It has admittedly not been a banner year for one-man-band-turned-actual-band Never Shout Never. Barely a year has passed since the notorious interview with Bryan Star—you know, the one where frontman Christofer Drew Ingle (who later admitted to taking acid prior to the interview) told him off, called him a “joke” and made him cry, and bled a gob of Facebook fans and Twitter followers over the fallout. His arrest for marijuana use later that day didn’t help matters much, either, and it seems like the band has been playing catch-up ever since.
Those events haven’t stopped Never Shout Never from being remarkably prolific in the studio. A mere eight months after the release of November’s tepidly-recieved Indigo, NSN has dropped another new release this week, Sunflower, coupled with offering a special songwriting workshop and Q&A for fans at each stop at this summer’s Van’s Warped Tour.
Will these measures aid Ingle’s ailing reputation? It remains to be seen, but at the very least, releasing some amazing music would have certainly helped matters. But that’s not really the case with Sunflower, unfortunately.
Oh, there are a few high points. Ingle has built his following with good songwriting and a unique indie-pop sound, and these elements are still present. The tongue-in-cheek “Subliminal Messages” and the folksy “Good Times” and “Knock Knock” were particular standouts for me. But the problem is, there’s not a whole lot about the album to praise beyond these sparse moments. Nothing here really even comes close to the kind of passion and intensity we heard on What Is Love?, the kind of passion that made us NSN fans in the first place. It just feels like an echo of those songs and sounds, and therefore feels more like directionless collection of tunes that sort of sit there, and don’t move the band forward much at all. If I hadn’t been a fan of NSN before listening to this, it wouldn’t have done anything to convince me to become one.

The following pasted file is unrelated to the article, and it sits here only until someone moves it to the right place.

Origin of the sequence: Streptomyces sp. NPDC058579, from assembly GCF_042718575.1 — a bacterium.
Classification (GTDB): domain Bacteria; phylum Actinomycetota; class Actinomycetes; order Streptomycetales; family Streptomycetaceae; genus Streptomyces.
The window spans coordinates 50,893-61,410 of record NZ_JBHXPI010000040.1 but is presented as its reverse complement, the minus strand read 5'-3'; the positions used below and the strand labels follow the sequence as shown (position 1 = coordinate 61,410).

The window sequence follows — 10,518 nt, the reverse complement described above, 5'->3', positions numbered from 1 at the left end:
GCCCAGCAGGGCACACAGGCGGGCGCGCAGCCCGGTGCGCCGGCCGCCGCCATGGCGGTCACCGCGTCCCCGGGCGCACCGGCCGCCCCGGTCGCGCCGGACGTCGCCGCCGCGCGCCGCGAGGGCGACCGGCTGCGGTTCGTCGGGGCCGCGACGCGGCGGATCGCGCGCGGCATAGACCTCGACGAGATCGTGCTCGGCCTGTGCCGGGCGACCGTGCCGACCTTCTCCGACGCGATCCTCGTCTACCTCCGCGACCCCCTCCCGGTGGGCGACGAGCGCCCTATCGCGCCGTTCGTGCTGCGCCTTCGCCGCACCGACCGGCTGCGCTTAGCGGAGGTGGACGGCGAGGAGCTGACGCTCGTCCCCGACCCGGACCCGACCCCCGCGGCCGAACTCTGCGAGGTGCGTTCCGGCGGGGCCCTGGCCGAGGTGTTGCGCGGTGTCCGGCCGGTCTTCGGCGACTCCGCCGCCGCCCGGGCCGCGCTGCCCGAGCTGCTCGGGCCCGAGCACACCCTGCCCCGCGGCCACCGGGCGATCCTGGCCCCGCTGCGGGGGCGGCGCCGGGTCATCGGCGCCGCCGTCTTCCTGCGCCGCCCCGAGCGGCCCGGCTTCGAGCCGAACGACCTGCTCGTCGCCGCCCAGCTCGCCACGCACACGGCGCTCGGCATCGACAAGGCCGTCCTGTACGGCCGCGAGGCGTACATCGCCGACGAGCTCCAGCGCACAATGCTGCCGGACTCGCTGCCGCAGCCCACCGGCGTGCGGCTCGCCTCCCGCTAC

Unlike a lot of folks, I didn’t write off Never Shout Never over that ill-fated interview. Everyone makes mistakes. And to be honest, I’ve heard records that are a lot worse than Sunflower. But at this point in their career, what NSN needed most to get them out of the rut was a high-impact, mind-blowing record that made us forget the past and reminded us of how good this band really can be. Instead, Sunflower feels like a bland record from a band that is still floundering. I want to hear brilliance, but all I hear this time around is wasted opportunity.